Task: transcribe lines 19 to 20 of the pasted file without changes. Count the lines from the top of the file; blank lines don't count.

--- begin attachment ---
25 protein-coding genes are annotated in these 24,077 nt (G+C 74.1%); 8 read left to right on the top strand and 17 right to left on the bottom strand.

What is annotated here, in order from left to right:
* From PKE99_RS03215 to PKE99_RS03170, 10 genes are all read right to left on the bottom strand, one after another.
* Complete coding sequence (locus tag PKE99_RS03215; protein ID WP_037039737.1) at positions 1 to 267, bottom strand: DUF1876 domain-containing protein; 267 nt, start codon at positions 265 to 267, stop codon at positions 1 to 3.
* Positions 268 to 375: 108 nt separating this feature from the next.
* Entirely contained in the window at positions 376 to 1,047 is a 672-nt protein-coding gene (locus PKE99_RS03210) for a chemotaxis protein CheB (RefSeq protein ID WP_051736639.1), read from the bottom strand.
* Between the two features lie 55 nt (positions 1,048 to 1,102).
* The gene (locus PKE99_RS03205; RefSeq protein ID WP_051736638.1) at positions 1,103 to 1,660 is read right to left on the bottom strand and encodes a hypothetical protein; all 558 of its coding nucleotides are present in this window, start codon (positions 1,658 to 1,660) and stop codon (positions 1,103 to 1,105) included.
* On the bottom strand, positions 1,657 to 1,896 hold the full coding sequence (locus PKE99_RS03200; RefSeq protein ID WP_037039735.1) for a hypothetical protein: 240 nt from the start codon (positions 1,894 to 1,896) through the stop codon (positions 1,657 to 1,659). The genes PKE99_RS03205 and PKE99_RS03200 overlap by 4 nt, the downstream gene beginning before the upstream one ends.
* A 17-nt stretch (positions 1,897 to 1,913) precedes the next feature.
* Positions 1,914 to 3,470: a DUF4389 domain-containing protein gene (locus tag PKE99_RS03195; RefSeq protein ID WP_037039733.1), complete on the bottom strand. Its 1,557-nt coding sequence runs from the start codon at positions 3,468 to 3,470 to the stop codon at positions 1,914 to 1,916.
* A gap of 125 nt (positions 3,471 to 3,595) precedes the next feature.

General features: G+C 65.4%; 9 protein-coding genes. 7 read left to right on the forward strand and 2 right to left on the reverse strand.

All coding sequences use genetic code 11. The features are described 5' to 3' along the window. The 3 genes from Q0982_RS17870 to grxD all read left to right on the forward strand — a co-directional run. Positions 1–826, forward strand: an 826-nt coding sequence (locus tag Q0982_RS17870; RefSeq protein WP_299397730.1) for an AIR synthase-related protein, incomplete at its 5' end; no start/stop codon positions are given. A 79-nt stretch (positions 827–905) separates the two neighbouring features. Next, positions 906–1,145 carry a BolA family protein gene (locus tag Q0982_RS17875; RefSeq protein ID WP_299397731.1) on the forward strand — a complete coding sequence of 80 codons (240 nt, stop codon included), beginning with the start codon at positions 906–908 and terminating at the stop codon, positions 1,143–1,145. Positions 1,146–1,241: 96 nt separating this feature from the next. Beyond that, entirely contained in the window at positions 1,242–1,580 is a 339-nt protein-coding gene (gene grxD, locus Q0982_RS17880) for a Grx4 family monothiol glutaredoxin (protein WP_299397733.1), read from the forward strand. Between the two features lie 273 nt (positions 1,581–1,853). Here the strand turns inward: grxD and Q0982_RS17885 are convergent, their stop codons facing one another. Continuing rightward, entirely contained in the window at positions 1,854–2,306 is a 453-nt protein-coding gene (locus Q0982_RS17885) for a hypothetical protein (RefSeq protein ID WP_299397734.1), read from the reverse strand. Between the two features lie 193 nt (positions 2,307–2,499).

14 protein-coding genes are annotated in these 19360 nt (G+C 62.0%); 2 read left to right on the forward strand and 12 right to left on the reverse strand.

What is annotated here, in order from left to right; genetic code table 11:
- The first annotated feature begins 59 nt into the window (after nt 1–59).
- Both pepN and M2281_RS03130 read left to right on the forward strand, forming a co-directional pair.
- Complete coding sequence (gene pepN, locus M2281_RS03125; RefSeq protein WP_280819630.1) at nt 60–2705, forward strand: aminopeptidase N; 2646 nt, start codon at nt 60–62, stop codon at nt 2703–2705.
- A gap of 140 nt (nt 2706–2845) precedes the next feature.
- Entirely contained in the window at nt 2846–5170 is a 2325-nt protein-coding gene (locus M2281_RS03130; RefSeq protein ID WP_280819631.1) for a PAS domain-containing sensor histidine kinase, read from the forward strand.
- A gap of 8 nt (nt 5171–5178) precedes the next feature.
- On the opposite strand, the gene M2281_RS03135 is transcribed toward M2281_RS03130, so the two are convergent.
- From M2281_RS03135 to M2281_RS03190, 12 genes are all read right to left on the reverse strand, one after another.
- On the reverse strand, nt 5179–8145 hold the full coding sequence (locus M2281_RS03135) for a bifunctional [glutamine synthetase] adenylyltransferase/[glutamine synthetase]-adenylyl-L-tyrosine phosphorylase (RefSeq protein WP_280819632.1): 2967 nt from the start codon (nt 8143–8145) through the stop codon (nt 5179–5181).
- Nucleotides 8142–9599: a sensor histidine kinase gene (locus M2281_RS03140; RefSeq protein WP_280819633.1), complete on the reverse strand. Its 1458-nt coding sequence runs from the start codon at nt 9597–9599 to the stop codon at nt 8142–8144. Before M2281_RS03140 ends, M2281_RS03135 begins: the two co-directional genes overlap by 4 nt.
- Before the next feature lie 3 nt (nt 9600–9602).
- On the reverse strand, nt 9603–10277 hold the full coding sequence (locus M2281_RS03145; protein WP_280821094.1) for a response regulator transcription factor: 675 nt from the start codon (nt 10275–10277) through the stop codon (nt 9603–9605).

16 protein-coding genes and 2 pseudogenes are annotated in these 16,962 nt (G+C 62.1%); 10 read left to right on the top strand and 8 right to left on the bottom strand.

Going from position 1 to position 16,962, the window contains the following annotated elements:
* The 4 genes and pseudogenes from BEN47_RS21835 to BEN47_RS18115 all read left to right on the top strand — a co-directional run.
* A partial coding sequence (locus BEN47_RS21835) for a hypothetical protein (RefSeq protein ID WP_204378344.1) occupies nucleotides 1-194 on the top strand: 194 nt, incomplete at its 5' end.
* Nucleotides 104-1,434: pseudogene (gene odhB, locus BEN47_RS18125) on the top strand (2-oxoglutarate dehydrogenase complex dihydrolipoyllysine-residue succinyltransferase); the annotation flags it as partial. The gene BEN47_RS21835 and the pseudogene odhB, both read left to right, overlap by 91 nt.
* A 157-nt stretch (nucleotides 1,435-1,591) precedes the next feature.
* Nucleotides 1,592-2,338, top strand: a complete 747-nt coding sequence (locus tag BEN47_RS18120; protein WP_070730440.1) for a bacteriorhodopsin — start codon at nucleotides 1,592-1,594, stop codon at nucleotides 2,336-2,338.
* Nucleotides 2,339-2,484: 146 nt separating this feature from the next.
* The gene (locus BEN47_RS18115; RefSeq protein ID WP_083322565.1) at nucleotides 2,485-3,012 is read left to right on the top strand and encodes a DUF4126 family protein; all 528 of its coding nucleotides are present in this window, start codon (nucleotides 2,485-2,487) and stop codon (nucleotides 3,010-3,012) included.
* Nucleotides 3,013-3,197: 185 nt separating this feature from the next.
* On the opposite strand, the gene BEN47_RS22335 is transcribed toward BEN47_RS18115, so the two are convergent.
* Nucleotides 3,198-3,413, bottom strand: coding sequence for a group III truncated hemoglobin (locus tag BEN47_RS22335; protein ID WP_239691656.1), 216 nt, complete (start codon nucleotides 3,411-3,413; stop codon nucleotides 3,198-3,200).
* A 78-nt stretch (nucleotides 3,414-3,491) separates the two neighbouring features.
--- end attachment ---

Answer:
- Complete coding sequence (gene pepN, locus M2281_RS03125; RefSeq protein WP_280819630.1) at nt 60–2705, forward strand: aminopeptidase N; 2646 nt, start codon at nt 60–62, stop codon at nt 2703–2705.
- A gap of 140 nt (nt 2706–2845) precedes the next feature.